But until we come to that we start with statistics. After collecting the badges, the conference kicked of with a look at Homogenisation and Machine Learning. Especially the latter will be most likely a big topic of this conference. Due to its increased visibility in its application in data science also the climate community gives Machine Learning a go and apply it to some applications.

After the plenary session on those topics it switched to three parallel sessions, which will be also the pattern for the rest of the week. I chose the changes in extremes session and went on to some homogenisation talks in the latter part. For the final session I visited the big data session, which showed several statistical approaches to look at larger datasets in different forms. The day ended with the obligatory ice breaker.

We will see how the topics will evolve over the week. Today I was surprised to hear topological approaches in several talks. In connection with Machine Learning some obviously see it as a big thing. And yes, since we are in France, I am looking forward for great food. Today was already a good start, finger food in many different versions was on offer during the session breaks.

An honest comment

The party is over, EGU 2019 is history. Over the days I have written some impressions I got from the conference, but sticked mostly to the positive points (Day 1, 2, 3, 4, 5). As always, the EGU itself, the opportunities it offers to talk to all kind of scientists and listen to their advancements was amazing. But compared to the last years the organizers have implemented several changes to the program, on which I would like to address a few honest comments. I am very aware that there are many people in the background who do a hell of a job to make this conference possible and they face the impossible task to make everybody happy and the challenge that every year more and more scientists want to attend the conference.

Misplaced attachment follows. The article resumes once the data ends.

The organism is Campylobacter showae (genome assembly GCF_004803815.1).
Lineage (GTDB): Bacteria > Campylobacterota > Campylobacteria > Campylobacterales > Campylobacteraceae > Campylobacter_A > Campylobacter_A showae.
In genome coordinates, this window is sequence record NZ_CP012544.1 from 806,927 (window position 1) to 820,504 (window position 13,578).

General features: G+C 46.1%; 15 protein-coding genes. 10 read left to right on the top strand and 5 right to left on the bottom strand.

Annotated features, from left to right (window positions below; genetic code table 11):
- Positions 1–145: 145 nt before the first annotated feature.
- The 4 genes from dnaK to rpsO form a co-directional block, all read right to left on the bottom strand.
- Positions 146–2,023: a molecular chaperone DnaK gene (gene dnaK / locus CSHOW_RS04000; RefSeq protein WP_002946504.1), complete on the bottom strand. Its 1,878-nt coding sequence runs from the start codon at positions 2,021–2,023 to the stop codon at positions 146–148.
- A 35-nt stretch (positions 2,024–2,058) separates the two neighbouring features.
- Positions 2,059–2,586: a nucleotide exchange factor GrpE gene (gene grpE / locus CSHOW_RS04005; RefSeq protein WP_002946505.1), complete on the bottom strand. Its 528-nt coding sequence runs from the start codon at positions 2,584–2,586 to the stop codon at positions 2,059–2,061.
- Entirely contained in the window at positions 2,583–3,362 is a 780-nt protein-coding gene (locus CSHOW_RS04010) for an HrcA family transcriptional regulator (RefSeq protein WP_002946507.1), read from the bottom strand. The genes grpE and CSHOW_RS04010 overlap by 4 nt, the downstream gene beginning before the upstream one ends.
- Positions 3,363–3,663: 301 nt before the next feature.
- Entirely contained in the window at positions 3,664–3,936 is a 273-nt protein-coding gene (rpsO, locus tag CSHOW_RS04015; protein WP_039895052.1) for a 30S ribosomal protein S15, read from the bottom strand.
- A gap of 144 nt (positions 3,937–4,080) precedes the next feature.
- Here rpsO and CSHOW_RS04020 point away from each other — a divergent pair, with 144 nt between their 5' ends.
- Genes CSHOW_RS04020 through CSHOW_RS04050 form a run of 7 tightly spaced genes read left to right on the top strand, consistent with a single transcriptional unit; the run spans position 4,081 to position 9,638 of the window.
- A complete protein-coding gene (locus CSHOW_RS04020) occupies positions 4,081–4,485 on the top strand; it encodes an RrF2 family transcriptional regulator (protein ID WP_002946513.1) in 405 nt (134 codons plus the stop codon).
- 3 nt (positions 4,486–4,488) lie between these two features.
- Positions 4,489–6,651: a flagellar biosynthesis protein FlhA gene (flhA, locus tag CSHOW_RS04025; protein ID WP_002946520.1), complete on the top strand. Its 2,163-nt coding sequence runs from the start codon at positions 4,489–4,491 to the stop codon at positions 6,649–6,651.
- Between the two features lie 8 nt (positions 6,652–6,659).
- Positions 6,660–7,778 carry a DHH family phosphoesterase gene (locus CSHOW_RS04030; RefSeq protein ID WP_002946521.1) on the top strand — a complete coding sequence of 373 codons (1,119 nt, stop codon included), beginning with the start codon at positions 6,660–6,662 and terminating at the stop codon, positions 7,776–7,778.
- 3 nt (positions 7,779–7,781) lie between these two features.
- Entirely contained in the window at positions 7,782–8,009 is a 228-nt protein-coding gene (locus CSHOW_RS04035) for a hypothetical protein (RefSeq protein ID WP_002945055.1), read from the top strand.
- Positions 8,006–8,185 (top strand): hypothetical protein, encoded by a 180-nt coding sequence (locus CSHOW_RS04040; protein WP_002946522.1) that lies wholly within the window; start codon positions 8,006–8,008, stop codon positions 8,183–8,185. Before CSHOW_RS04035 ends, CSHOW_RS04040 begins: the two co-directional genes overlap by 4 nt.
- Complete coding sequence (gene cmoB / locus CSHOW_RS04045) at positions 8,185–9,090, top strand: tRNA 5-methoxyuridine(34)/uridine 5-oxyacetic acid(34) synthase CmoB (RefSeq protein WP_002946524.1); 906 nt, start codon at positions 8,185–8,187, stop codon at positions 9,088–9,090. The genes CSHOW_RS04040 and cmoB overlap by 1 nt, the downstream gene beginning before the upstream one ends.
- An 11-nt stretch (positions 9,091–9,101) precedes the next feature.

The topics I want to address in this post are the following

  • increase from 6 to 7 talks per session
  • limit to one contribution per scientists (instead of two)
  • poster sessions in parallel to talks
  • networking session instead of poster session in the evening
  • general comments

Most of these topics came up in many many conversations during the days with other scientists, people are complaining every year (usually about the drinks and the rooms for certain sessions), but this year there were constant discussions about all sorts of complaints.

Number of talks per session